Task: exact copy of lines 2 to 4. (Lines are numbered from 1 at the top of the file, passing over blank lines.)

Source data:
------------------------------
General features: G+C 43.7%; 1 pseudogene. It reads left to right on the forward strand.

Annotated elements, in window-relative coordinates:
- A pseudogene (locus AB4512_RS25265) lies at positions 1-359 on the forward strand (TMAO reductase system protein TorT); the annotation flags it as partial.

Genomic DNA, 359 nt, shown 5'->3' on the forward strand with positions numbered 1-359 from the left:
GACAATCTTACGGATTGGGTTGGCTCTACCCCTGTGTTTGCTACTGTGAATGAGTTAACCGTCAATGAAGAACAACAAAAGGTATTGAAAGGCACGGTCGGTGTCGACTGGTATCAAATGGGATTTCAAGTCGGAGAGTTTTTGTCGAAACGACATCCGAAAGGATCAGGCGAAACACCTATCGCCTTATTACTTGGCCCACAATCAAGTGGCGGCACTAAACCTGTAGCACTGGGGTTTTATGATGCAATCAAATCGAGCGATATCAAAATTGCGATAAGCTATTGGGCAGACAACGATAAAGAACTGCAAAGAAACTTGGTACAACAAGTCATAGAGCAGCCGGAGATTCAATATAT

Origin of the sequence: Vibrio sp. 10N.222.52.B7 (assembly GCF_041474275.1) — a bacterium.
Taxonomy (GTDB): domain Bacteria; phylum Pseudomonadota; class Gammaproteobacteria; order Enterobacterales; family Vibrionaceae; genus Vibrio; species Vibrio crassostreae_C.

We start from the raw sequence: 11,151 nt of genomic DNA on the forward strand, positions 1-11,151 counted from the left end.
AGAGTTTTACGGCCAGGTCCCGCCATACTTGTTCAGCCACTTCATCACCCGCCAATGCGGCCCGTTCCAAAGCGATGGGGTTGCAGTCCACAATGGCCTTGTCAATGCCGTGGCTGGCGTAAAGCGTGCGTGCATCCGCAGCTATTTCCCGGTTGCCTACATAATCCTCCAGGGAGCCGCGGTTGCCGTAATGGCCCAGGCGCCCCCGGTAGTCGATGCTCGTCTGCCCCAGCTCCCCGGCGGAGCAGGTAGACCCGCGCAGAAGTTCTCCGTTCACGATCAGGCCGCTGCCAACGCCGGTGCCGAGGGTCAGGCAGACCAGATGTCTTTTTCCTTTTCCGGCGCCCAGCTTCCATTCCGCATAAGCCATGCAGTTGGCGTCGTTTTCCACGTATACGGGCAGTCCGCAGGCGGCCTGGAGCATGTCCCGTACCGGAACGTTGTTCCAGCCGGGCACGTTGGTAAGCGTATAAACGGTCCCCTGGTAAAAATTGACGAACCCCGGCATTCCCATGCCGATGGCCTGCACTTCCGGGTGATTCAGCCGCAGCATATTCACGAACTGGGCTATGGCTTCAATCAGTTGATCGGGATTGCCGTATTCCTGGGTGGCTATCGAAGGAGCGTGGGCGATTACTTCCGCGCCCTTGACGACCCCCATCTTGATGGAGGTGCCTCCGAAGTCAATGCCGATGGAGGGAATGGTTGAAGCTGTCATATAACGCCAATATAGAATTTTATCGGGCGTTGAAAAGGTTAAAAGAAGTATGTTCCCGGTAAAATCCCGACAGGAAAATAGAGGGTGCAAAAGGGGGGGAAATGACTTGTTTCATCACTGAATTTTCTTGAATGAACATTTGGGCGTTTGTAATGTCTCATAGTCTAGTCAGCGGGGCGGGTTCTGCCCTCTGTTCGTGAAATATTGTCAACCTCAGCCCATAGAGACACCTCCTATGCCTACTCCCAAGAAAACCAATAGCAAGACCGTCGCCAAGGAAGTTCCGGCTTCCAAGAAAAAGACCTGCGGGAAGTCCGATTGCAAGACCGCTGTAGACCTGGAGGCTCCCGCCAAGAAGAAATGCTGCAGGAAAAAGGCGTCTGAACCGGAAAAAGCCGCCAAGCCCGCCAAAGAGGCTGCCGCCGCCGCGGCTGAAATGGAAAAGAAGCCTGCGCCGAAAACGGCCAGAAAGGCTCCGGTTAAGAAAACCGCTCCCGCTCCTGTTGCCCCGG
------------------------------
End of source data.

Annotated elements, in window-relative coordinates:
- A pseudogene (locus AB4512_RS25265) lies at positions 1-359 on the forward strand (TMAO reductase system protein TorT); the annotation flags it as partial.

Genomic DNA, 359 nt, shown 5'->3' on the forward strand with positions numbered 1-359 from the left: